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Old January 21st, 2009, 04:45 AM   #139
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What if a whole community was built around it? You know how like in other cities you can see the high rise condos surrounding the staidums? Especially baseball fields. That would add an economic boost to the entire area. And what if they built a rail line to it? They could build a new one or extend the gold and extend the green. That would be fun to ride the metro to a football game. We could be like other cities and have rallies on the metro.
the Gold Line's eastside extension phase B currently have one alternative route that would go along the 60 and end at a city just to the west of Industry, but... there is much more density if it goes towards Whittier, so that might end up being the chosen route. Sucks for me, I am closer to the 60.

There is currently a metrolink line that goes from L.A. to a station just walking distance to the site (depending how they do the street layout)
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Old January 21st, 2009, 04:57 AM   #140
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Industry's $500 million bond vote results expected around 6:30 p.m.
Posted: 01/20/2009 11:40:38 AM PST

INDUSTRY - Results are expected to be available around 6:30 p.m. Tuesday for an election that could allow Industry to take out $500 million in loans for infrastructure improvement.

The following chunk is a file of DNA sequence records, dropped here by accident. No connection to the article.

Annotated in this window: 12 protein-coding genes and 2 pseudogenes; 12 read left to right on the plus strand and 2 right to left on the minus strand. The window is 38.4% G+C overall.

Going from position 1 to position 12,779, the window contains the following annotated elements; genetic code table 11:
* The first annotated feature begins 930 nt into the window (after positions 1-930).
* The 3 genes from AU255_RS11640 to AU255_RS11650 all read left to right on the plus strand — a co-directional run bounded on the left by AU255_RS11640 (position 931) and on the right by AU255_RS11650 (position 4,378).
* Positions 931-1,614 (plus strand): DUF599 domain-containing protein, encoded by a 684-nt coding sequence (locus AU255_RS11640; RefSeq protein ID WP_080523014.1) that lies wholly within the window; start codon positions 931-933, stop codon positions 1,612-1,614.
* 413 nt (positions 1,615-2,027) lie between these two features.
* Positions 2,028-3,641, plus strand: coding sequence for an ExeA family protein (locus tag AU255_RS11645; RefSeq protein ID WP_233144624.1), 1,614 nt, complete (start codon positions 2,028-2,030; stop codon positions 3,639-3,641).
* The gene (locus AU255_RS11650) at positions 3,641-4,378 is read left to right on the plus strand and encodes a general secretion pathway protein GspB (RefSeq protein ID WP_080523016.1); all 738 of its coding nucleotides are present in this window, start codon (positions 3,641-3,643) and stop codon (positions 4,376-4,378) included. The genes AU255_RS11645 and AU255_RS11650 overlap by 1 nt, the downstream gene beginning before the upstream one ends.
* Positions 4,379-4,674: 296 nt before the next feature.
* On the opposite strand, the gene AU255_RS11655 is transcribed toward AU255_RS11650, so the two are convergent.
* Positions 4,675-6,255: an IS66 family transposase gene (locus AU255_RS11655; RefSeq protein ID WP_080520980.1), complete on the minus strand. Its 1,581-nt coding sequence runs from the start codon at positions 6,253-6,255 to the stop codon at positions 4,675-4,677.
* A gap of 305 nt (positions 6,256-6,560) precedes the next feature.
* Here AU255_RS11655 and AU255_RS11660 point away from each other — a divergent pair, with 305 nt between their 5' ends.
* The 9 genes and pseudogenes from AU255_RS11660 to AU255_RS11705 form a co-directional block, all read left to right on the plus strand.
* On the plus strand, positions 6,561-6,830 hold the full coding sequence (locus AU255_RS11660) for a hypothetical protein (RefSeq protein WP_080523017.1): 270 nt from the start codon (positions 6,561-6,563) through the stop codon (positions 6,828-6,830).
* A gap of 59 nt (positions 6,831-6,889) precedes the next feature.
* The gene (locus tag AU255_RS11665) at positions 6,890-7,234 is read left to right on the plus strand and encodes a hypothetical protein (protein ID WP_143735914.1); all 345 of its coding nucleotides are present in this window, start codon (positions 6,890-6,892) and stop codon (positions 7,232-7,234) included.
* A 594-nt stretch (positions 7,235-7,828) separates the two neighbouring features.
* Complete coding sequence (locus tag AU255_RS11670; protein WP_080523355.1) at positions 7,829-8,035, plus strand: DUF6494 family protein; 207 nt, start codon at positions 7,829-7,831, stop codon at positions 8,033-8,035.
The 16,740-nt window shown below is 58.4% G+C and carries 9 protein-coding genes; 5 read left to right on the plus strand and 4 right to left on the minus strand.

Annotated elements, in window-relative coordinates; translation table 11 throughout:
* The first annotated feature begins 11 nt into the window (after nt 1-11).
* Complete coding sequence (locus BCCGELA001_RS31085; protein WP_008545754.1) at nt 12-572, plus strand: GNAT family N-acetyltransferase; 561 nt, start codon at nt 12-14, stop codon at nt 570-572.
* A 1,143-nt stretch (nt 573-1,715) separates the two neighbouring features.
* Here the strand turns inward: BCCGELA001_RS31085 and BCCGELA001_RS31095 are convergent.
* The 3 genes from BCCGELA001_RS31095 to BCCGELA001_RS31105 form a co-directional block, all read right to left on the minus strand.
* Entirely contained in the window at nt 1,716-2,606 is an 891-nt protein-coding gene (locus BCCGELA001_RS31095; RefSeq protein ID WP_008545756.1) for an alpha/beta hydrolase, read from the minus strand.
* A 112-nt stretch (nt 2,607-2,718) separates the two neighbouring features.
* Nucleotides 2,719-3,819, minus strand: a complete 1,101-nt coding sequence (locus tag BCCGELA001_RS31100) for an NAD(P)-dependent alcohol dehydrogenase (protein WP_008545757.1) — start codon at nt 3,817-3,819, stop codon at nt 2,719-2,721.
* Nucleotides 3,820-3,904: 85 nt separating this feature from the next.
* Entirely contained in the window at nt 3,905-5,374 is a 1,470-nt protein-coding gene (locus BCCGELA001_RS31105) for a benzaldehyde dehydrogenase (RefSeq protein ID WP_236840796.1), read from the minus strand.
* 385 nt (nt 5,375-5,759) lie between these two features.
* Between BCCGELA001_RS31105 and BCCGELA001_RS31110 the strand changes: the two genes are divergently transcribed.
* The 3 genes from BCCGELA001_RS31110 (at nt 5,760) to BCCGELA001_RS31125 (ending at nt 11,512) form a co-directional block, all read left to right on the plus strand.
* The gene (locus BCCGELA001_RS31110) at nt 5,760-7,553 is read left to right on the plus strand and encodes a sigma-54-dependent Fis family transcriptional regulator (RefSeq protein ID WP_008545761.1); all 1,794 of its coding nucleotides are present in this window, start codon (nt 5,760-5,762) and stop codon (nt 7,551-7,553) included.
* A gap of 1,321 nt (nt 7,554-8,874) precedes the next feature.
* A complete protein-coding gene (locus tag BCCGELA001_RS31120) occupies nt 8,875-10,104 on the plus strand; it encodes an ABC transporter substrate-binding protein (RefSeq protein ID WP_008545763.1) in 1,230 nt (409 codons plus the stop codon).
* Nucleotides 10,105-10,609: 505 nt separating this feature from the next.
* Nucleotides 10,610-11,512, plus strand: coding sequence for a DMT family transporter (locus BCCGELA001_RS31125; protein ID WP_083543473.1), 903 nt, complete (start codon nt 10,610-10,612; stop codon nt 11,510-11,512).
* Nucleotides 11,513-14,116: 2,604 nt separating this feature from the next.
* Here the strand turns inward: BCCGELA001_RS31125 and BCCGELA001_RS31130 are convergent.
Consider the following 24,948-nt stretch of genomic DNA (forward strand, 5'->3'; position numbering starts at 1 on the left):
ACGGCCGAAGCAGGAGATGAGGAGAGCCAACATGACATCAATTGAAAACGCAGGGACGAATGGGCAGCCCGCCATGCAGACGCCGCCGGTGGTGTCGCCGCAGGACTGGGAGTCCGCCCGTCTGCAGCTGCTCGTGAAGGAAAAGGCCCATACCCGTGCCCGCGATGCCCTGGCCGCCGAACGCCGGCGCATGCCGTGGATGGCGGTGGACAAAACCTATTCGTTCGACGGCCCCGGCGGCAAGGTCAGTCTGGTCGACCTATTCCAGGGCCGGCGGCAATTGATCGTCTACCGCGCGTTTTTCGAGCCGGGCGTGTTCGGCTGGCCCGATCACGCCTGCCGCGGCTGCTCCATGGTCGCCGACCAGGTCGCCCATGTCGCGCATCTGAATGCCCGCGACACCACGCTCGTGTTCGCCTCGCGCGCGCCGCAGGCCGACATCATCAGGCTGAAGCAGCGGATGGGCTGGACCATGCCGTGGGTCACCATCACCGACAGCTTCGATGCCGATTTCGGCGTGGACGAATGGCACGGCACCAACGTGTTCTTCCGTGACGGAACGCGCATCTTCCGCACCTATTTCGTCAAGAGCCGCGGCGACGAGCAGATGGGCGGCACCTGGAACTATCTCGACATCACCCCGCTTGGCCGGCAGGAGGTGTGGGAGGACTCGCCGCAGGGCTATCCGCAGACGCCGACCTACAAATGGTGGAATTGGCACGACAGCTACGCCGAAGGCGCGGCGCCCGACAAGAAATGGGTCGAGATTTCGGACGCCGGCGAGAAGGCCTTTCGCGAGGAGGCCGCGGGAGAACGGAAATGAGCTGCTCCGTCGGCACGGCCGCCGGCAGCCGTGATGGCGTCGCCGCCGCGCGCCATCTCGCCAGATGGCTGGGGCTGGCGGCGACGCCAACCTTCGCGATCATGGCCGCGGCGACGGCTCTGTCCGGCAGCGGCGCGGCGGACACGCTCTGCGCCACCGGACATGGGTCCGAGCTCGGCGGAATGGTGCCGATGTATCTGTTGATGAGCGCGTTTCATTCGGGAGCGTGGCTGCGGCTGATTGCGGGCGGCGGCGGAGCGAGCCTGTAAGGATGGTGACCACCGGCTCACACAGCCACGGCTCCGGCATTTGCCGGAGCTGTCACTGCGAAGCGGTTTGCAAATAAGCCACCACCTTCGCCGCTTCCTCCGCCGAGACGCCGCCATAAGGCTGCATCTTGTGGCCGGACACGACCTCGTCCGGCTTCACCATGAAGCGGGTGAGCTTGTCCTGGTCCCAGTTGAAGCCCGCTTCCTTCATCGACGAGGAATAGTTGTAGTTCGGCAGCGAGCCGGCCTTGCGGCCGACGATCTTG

The polls close at 5 p.m. for the election, which will be decided by the city's 82 registered voters.

City Clerk Jodi Scrivens said she expects to have a tally within two hours of the polls closing.

The vote needs a two-thirds majority to pass, and the bond would be repaid by property taxes.

The amount of taxes will not be determined until the city borrowed the money by selling bonds, City Manager Kevin Radecki said.

Along with the bond, voters today will also will be asked to decide on four other measures.

Two would create taxes on tickets and parking for entertainment venues.

Another would establish Industry as a utility provider in part of the city, Radecki said.

Another would give the council the power to award contracts without going to bid.

Finally, another law would make it so only people living in residences could vote, which would exclude transients or people living in commercial areas or hotels.